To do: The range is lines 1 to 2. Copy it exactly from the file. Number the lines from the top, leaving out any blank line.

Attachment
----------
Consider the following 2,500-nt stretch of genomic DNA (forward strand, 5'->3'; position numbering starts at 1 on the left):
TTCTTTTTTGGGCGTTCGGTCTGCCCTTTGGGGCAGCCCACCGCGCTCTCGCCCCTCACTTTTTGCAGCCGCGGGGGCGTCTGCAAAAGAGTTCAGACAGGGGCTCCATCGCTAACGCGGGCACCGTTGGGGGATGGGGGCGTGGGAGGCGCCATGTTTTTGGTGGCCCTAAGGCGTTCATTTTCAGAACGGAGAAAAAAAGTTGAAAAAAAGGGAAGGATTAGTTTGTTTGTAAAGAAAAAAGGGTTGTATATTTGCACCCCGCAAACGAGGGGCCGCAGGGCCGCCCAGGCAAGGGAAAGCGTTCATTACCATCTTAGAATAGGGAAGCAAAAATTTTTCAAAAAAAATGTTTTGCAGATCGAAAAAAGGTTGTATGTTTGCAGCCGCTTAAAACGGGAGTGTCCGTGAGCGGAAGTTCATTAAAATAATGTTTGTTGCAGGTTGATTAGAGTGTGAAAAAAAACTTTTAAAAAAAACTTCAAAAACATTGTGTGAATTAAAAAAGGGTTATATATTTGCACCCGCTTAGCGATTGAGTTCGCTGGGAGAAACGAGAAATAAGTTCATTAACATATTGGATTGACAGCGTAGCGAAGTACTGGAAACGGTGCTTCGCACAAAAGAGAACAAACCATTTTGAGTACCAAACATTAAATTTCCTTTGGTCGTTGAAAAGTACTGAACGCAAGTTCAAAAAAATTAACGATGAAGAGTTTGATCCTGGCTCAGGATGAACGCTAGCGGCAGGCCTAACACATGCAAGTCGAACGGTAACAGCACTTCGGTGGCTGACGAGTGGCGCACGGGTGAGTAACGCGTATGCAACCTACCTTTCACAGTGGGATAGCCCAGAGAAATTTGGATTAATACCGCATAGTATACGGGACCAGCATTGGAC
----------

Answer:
Consider the following 2,500-nt stretch of genomic DNA (forward strand, 5'->3'; position numbering starts at 1 on the left):
TTCTTTTTTGGGCGTTCGGTCTGCCCTTTGGGGCAGCCCACCGCGCTCTCGCCCCTCACTTTTTGCAGCCGCGGGGGCGTCTGCAAAAGAGTTCAGACAGGGGCTCCATCGCTAACGCGGGCACCGTTGGGGGATGGGGGCGTGGGAGGCGCCATGTTTTTGGTGGCCCTAAGGCGTTCATTTTCAGAACGGAGAAAAAAAGTTGAAAAAAAGGGAAGGATTAGTTTGTTTGTAAAGAAAAAAGGGTTGTATATTTGCACCCCGCAAACGAGGGGCCGCAGGGCCGCCCAGGCAAGGGAAAGCGTTCATTACCATCTTAGAATAGGGAAGCAAAAATTTTTCAAAAAAAATGTTTTGCAGATCGAAAAAAGGTTGTATGTTTGCAGCCGCTTAAAACGGGAGTGTCCGTGAGCGGAAGTTCATTAAAATAATGTTTGTTGCAGGTTGATTAGAGTGTGAAAAAAAACTTTTAAAAAAAACTTCAAAAACATTGTGTGAATTAAAAAAGGGTTATATATTTGCACCCGCTTAGCGATTGAGTTCGCTGGGAGAAACGAGAAATAAGTTCATTAACATATTGGATTGACAGCGTAGCGAAGTACTGGAAACGGTGCTTCGCACAAAAGAGAACAAACCATTTTGAGTACCAAACATTAAATTTCCTTTGGTCGTTGAAAAGTACTGAACGCAAGTTCAAAAAAATTAACGATGAAGAGTTTGATCCTGGCTCAGGATGAACGCTAGCGGCAGGCCTAACACATGCAAGTCGAACGGTAACAGCACTTCGGTGGCTGACGAGTGGCGCACGGGTGAGTAACGCGTATGCAACCTACCTTTCACAGTGGGATAGCCCAGAGAAATTTGGATTAATACCGCATAGTATACGGGACCAGCATTGGAC